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SCORE: Super 8 (Michael Giacchino, 2011)

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SCORE: Super 8 (Michael Giacchino, 2011)

At first I wanted to wait for the film to be released here (August 19) so I could listen to the music first in the film, which is the way I prefer it. But last night I was too nervous (for different matters) and I had to listen to this to calm myself down a bit. It worked.

Although I don't do this very often, I listened to it all the way from start to finish, in the dark, without looking at what track was playing. It flows perfectly. If anything I could say that the action dragged a bit in the last third of the score. I didn't feel like this at a second listen, though. In fact the second time the score ended too soon for me. This one gives a better impression listening to it all the way through than playing around cues randomly.

Michael Giacchino is a composer who creates quite satisfying listenings, mostly because his music is fun if you happen to like his usual mannerisms, and they are present in every track of Super 8. I think he's currently one of the people in the bussiness who approaches more closely John Williams' own conceptions of film scoring, but bear in mind that I'm not referring to his technique, although there are nods to Williams in his music. I could describe Giacchino's style as a mixture bewteen what you hear in Medal of Honor and what you can hear in Lost. Super 8 is basically and adventurous Let Me In, minus the chorus. His style appears in a very depurated form in Super 8 so if you don't like it you probably won't enjoy this score.

The music is mostly simple, very intimistic and delicate, with ourstburts of action and adventure mainly in the later part of the score. It's mysterious and childish. It hardly ever sounds like a "big" score.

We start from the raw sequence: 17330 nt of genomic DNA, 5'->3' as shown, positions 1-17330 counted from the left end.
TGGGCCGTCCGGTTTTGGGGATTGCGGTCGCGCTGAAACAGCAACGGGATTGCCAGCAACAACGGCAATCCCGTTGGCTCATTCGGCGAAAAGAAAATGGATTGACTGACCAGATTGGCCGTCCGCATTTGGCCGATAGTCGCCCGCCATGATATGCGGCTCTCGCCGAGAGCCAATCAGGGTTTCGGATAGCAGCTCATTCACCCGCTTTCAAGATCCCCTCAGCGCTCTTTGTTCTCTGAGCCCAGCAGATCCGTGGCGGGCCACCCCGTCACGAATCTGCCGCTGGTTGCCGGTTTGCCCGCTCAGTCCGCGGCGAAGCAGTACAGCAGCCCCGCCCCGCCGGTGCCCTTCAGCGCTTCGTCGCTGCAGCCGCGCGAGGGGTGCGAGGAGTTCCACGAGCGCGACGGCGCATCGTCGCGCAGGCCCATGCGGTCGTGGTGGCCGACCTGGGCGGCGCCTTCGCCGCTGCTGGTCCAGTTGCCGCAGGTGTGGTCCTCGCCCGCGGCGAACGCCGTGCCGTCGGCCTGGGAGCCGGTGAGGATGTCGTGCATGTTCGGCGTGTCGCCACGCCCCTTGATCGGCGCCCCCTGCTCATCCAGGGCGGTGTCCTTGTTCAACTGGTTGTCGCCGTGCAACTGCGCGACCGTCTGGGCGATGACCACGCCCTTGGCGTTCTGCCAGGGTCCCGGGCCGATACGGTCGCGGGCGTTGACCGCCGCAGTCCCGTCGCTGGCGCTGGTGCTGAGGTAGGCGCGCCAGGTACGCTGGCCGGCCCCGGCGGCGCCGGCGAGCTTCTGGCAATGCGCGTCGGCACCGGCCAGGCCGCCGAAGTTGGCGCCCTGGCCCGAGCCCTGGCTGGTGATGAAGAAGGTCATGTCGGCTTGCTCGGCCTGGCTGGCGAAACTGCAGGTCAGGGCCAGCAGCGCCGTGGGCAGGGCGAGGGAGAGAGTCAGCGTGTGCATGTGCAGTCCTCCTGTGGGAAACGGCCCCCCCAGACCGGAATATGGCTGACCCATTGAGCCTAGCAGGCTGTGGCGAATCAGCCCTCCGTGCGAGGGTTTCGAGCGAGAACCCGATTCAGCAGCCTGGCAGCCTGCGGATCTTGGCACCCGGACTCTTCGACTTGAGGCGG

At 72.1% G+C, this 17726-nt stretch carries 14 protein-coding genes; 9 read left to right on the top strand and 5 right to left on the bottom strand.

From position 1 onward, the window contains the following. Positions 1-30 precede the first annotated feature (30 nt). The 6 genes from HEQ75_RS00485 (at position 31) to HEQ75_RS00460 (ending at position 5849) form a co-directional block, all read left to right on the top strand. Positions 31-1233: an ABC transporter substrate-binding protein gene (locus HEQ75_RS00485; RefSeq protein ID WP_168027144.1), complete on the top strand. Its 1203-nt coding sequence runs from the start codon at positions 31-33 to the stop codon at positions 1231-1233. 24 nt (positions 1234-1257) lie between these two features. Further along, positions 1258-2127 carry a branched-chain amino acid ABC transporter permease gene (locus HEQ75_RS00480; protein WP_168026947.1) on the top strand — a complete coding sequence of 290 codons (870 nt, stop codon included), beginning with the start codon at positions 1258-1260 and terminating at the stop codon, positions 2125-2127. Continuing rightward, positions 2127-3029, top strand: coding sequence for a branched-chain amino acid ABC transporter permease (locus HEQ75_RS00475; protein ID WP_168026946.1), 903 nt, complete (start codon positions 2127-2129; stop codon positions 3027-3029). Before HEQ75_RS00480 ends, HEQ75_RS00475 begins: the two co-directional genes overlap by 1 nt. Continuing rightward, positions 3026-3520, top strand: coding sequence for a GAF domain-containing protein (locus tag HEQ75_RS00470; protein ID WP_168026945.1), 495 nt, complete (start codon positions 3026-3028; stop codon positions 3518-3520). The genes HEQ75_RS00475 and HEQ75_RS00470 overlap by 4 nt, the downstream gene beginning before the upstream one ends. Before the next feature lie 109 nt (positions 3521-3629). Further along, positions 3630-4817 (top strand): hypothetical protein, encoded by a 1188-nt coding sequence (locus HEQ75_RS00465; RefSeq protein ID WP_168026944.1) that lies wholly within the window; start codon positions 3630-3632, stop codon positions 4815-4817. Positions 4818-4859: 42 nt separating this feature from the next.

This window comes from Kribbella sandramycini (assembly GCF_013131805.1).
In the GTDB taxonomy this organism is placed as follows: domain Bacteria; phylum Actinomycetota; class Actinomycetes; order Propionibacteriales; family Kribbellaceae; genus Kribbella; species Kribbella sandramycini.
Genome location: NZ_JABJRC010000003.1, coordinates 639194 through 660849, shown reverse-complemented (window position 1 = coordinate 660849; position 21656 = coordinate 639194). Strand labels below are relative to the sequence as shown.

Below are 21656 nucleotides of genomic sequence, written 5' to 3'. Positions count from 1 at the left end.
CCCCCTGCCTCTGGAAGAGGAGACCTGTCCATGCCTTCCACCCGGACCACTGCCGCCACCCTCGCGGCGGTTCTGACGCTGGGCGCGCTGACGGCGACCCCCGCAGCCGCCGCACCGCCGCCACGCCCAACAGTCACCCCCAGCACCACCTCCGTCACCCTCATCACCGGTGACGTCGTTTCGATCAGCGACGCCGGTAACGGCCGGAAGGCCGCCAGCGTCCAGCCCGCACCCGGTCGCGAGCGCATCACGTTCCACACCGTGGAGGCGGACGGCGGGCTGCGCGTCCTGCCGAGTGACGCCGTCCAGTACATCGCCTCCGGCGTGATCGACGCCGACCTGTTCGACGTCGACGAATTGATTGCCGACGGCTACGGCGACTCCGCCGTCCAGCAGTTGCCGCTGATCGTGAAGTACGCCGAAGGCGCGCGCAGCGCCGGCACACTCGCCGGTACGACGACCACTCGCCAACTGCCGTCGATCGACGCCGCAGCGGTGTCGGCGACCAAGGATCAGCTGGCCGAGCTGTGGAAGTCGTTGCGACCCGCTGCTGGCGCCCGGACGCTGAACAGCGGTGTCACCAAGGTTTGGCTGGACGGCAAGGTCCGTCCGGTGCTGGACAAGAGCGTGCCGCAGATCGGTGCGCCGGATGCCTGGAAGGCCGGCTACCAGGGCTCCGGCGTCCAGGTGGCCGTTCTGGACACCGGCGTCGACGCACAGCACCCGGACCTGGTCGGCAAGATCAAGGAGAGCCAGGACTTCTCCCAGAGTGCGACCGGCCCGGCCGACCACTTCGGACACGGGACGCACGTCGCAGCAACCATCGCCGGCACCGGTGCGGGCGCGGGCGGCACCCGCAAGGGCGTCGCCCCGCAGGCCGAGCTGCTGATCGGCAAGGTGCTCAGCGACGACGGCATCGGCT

Giacchino makes similar choices for leitmotivic writing to these by John Williams (I know some people don't like to compare Giacchino with the giant that is JW but I can't help it this time). One of the most repeated through the score is a four note motif identifying the alien threat that goes through all kinds of variations in tone through the whole score. Its use reminds me of the main motif in The Lost World. There are audible flutes and others woodwinds in a Lost World fashion several times, and a bit of brass like in Williams' suspense cues.

Other themes are:

-A family theme (Family Matters), veery simple and heartwarming (it's got the same structure as the Star Trek theme).

-A wonderful love theme that develops several interesting variations, either in the slower parts or the action music (like in Neighborhood Watch or Evacuation of Lillian). This theme has got an E.T. feel to it, while still sounding like Giacchino (Let Me In)

-Another theme is the theme for the military which is very appropiate. Its first seven notes are straight out of a motif in Secret Weapons Over Normandy and I don't know how to feel about that. To say the truth it's also a bit like John Williams and his villain/military themes that repeat a note several times.

-There's also other ideas like a two phrase descending theme (Looking for Lucy) and (I think) some ostinato.

As usual in Giacchino's music the themes are good to great but sometimes feel too short, mostly because they have potential to be very cool elaborate themes. There are some tracks like Letting Go or Neighborhood Watch that offer a bit of colour to the overall tone of the score, that stays pretty much the same. Yet there's something cool about Giacchino's compositional voice that makes me wait in advance for his next score.

So far this is my favourite score this year together with Priest by Christopher Young, and my favourite film score by Giacchino with Ratatouille. There's potential in Giacchino, probably because of his own enthusiasm, but that potential is developing slowly (hey, everybody's different). I hope that the music for John Carter will be as good or better than this one.

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I very much agree with your review. Giacchino is in top form in Super 8. The structure, despite many short cues, is a well flowing construct with great dramatic peaks and valleys and it works perfectly for me. There is a clear arc in the music, very direct and simple thematic ideas that seem to both capture the style of film music's yesteryear and the things they are depicting to a T. I am in particular impressed by the fact he can get so much mileage out of the Alien motif, initial 4 notes of which 3 are very often utilized, making it at times an ostinato for action, a motif for mystery and annoucement of horror.

It is one of my most played scores this summer. :)

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